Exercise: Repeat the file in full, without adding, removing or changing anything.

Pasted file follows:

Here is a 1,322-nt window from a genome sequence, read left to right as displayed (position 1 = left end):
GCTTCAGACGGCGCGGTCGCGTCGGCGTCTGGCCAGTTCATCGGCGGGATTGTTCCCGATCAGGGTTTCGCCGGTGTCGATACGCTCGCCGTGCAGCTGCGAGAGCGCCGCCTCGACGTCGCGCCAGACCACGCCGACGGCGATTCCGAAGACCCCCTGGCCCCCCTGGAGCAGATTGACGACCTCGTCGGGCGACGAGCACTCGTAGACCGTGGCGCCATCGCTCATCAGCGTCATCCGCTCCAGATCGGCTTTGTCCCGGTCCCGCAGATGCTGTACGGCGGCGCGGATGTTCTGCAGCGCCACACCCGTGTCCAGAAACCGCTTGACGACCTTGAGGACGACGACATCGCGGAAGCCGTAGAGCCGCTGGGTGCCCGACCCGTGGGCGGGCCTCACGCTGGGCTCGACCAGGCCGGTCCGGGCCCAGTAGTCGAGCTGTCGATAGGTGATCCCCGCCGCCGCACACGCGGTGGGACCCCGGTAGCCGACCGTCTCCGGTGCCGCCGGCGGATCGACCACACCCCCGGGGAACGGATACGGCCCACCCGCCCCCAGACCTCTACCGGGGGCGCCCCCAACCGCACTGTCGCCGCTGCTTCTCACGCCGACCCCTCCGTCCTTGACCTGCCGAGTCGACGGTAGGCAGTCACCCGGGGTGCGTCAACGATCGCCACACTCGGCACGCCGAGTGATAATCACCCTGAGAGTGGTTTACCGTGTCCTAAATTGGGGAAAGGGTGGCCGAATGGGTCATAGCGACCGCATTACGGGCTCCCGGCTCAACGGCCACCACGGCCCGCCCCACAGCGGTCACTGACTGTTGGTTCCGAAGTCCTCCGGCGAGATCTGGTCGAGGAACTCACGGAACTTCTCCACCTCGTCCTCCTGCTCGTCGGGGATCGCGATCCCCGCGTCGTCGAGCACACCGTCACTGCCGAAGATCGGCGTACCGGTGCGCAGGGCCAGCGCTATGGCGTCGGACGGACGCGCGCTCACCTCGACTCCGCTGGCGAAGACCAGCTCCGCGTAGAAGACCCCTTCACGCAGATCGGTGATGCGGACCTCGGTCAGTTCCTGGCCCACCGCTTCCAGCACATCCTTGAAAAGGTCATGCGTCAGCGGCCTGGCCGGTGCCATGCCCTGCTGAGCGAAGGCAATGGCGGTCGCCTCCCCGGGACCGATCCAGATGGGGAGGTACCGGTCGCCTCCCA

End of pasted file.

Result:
Here is a 1,322-nt window from a genome sequence, read left to right as displayed (position 1 = left end):
GCTTCAGACGGCGCGGTCGCGTCGGCGTCTGGCCAGTTCATCGGCGGGATTGTTCCCGATCAGGGTTTCGCCGGTGTCGATACGCTCGCCGTGCAGCTGCGAGAGCGCCGCCTCGACGTCGCGCCAGACCACGCCGACGGCGATTCCGAAGACCCCCTGGCCCCCCTGGAGCAGATTGACGACCTCGTCGGGCGACGAGCACTCGTAGACCGTGGCGCCATCGCTCATCAGCGTCATCCGCTCCAGATCGGCTTTGTCCCGGTCCCGCAGATGCTGTACGGCGGCGCGGATGTTCTGCAGCGCCACACCCGTGTCCAGAAACCGCTTGACGACCTTGAGGACGACGACATCGCGGAAGCCGTAGAGCCGCTGGGTGCCCGACCCGTGGGCGGGCCTCACGCTGGGCTCGACCAGGCCGGTCCGGGCCCAGTAGTCGAGCTGTCGATAGGTGATCCCCGCCGCCGCACACGCGGTGGGACCCCGGTAGCCGACCGTCTCCGGTGCCGCCGGCGGATCGACCACACCCCCGGGGAACGGATACGGCCCACCCGCCCCCAGACCTCTACCGGGGGCGCCCCCAACCGCACTGTCGCCGCTGCTTCTCACGCCGACCCCTCCGTCCTTGACCTGCCGAGTCGACGGTAGGCAGTCACCCGGGGTGCGTCAACGATCGCCACACTCGGCACGCCGAGTGATAATCACCCTGAGAGTGGTTTACCGTGTCCTAAATTGGGGAAAGGGTGGCCGAATGGGTCATAGCGACCGCATTACGGGCTCCCGGCTCAACGGCCACCACGGCCCGCCCCACAGCGGTCACTGACTGTTGGTTCCGAAGTCCTCCGGCGAGATCTGGTCGAGGAACTCACGGAACTTCTCCACCTCGTCCTCCTGCTCGTCGGGGATCGCGATCCCCGCGTCGTCGAGCACACCGTCACTGCCGAAGATCGGCGTACCGGTGCGCAGGGCCAGCGCTATGGCGTCGGACGGACGCGCGCTCACCTCGACTCCGCTGGCGAAGACCAGCTCCGCGTAGAAGACCCCTTCACGCAGATCGGTGATGCGGACCTCGGTCAGTTCCTGGCCCACCGCTTCCAGCACATCCTTGAAAAGGTCATGCGTCAGCGGCCTGGCCGGTGCCATGCCCTGCTGAGCGAAGGCAATGGCGGTCGCCTCCCCGGGACCGATCCAGATGGGGAGGTACCGGTCGCCTCCCA